Recently, during a bout of insomnia, my mind wandered back to a time years ago, when Moe, my Appendix Quarter Horse gelding, was severely lame, and the veterinarian said he needed complete stall rest, two different medicines and daily soaking and poulticing.
So I moved Moe to a large dairy barn in the middle of the rolling hills and pastures of northwestern Pennsylvania. I went there twice a day to feed and medicate him, fill his water buckets, soak and wrap both front hooves and muck his stall.
He was housed in the belly of this old barn—a gigantic open space with wooden hay mangers built into both sides of the long walls and rows of tiny windows way up high. I suppose this was where the farmer used to keep his cows. We used a couple of big, old gates to enclose Moe in an area that was probably 20 by 20 feet, and we bedded him in deep straw.
For about four weeks, I juggled a full-time job, mothering my toddler and taking care of my lame horse. I was completely exhausted but terrified that if I missed a single visit my horse would suffer or be permanently damaged from my negligence. Four weeks may not sound like a long time unless you are living it.
Moe spent the first two weeks in-side his giant stall, and for the first 10 days or so, he seemed content. Then he started getting restless. I took this as a good sign—he was starting to feel better—but it also added a layer of stress, since I started to constantly worry that he would do something stupid in that big old barn all by himself where no one would hear, see or know he needed help.
By the third week, Moe was cleared to begin daily hand-walking in the larger area of the old cow barn. His restlessness grew, and we began to argue when his 15 minutes of limited freedom was over and it was time to head back into his stall. It was a labor of love.
Finally, the veterinarian told me Moe could be hand-walked outside and even have a few minutes of turnout in a small area. However, there were no small paddocks; only a big white barn on a hill, with pastures and farm fields as far as I could see. I decided to make the best of it and be thankful for walking outdoors.
It was late afternoon when I took Moe for his first walk outside. He snorted and squinted and walked like a gentleman beside me out of the barn. All was well … until he exploded. He reared straight up, and I swear he levitated for an instant. Then he let out a giant buck with a hearty fart for good measure. I was holding onto a kite! A happy, athletic, opinionated, drunk-with-freedom kite who was literally leaping with all four hooves off the ground beside me in an awe-inspiring display.
Suddenly, though, I was lying on the ground, watching his backside getting smaller as he galloped gleefully away. There is no way to describe the helpless terror, guilt and anger swirling through my mind in that instant. I jumped up and ran after him desperately calling, crying and praying all at once. I caught just a glimpse of him barreling along at the bottom of the hill and turning right into a cluster of trees. More desperate praying, calling, cursing, self-loathing and running. I lost him.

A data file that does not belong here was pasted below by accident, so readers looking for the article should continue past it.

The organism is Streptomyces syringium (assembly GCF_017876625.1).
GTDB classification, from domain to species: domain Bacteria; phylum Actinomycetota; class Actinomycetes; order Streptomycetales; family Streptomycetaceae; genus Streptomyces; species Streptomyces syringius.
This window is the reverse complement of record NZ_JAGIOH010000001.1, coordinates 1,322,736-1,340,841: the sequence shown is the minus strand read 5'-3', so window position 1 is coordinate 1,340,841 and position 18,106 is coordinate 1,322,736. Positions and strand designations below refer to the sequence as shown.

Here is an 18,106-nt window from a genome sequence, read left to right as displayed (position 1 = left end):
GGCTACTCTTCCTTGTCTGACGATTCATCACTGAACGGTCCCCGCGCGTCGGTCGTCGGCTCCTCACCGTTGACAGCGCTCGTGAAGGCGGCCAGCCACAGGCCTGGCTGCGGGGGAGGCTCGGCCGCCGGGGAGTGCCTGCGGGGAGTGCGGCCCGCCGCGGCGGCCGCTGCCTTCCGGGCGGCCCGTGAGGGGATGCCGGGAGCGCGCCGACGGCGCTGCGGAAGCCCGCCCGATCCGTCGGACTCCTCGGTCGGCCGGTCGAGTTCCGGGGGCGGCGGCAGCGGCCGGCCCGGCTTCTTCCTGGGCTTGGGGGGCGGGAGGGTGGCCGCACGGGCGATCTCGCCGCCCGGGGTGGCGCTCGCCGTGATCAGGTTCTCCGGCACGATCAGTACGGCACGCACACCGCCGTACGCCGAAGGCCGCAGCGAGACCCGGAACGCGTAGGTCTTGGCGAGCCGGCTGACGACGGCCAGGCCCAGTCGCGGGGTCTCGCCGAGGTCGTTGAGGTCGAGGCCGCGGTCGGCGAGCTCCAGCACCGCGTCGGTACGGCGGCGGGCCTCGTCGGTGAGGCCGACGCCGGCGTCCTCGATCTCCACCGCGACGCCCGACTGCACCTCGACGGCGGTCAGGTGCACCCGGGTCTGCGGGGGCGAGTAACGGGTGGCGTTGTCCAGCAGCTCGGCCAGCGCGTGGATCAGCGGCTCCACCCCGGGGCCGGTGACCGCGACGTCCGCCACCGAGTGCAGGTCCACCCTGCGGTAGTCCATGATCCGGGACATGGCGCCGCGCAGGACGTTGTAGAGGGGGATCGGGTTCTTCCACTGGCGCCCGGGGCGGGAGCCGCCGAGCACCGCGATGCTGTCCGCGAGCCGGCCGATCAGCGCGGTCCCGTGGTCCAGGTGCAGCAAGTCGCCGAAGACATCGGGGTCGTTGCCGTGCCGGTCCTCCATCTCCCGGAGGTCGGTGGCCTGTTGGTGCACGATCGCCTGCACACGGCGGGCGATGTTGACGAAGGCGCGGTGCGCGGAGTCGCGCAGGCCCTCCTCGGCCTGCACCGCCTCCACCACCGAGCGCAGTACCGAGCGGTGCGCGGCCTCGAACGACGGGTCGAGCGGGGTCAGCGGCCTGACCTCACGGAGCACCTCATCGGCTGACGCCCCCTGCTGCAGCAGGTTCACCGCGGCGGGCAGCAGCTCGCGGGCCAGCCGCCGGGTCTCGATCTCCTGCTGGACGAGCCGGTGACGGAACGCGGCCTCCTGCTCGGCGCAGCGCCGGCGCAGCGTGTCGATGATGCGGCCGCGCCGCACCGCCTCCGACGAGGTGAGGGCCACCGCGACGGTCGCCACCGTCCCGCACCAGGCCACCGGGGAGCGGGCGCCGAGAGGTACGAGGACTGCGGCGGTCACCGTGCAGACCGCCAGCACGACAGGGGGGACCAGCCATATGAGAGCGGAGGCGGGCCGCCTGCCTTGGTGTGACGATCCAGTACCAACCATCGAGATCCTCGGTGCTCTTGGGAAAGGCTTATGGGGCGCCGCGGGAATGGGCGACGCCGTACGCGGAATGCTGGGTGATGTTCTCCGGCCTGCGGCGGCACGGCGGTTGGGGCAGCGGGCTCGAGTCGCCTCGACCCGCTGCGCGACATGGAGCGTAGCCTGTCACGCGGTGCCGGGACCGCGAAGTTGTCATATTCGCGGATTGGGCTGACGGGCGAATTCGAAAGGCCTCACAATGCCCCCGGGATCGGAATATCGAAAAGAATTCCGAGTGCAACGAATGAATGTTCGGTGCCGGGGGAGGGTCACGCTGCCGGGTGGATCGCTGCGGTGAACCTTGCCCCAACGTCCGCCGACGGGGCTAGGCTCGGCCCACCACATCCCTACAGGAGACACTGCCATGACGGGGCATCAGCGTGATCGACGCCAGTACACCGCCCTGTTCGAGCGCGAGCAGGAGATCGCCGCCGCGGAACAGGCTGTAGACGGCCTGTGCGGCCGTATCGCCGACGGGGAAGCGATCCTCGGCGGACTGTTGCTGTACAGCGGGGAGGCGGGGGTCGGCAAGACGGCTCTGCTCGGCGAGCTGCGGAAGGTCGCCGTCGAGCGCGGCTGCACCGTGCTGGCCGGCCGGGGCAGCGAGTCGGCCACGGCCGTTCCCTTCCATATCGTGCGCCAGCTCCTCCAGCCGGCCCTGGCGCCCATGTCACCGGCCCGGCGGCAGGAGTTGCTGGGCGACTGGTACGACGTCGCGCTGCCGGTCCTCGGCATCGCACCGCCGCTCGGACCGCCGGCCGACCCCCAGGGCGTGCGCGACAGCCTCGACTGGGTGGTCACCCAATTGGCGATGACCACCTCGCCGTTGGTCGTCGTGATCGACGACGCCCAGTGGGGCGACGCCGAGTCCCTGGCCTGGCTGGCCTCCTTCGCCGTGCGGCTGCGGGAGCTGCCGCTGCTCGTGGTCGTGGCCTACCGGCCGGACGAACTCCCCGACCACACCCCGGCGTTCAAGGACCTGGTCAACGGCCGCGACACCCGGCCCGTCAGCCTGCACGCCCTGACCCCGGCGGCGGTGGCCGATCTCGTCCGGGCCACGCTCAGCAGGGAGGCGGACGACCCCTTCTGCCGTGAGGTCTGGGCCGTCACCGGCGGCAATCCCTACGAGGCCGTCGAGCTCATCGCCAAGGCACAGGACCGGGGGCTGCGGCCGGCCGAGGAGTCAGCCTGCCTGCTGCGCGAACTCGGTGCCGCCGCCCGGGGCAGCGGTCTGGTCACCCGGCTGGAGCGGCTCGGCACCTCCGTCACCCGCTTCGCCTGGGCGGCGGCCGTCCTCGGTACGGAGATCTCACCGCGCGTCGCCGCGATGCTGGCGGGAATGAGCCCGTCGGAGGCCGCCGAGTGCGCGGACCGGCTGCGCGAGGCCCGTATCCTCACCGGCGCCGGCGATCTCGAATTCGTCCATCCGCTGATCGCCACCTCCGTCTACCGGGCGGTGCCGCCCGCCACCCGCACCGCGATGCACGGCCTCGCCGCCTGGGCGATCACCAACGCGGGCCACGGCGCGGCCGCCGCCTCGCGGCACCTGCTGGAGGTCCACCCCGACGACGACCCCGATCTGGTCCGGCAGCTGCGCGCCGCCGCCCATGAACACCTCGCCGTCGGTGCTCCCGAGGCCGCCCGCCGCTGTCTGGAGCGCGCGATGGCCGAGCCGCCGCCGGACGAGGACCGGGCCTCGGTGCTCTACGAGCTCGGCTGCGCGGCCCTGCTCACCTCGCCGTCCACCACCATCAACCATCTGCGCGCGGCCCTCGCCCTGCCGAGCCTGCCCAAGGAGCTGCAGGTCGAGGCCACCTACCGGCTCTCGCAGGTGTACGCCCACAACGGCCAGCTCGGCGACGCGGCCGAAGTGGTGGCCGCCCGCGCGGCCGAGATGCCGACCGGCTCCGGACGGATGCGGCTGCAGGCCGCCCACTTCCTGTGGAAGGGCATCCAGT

I was out of breath and wondering what to do when I saw the vision I will remember for the rest of my life: This gorgeous creature emerged from the trees right in front of me. The sun was setting, so golden beams of sunlight bathed him with a fiery glow that made my heart skip a beat. With infinite grace he glided toward me with a long-strided, Olympics-worthy trot, his neck arched beautifully. He came straight to me and circled around behind before stopping.
Obviously, Moe had fully recovered from his lameness, which in turn relieved my worries that I had caused a huge setback by allowing him to get away from me.
Moe and I were together for 16 years. For much of that time, I struggled with guilt because I felt that he was capable of grander things. I worried that I was squandering his talents. Yet, over those years, he taught me so much. We spent hours and hours just hanging out or riding around the barn, and even more hours trail riding with friends. He was used by a girl in 4-H for a couple of years. He eventually taught my daughter to ride English.
In July 2012, I made the difficult decision to let Moe, now 20 years old, go live with an acquaintance, Nora. Moe was in danger of becoming a pasture ornament with me, and she was looking for an elderly “gentleman” to love and a partner to learn horseback riding after she became widowed. They were a perfect match. I stayed in touch, and Nora and I have since grown to be close friends, sharing a love for our dear, sweet Moe.
Months later, during another sleepless night, I was thinking back to that golden sunlit trot, and it hit me that Moe is truly where he needs to be right now. I thought about how kind, gentle and caring Nora is, and how Moe mirrors her spirit. They need each other. Most important, I know they love and trust each other.
It was then that I realized that Moe has indeed reached his greatest potential after all. During those 16 years, I was training him, caring for him and preparing him for Nora. Now, on those nights when I can’t find sleep, I count these blessings many, many times.
This article first appeared in the May 2017 issue (EQUUS 477) of EQUUS magazine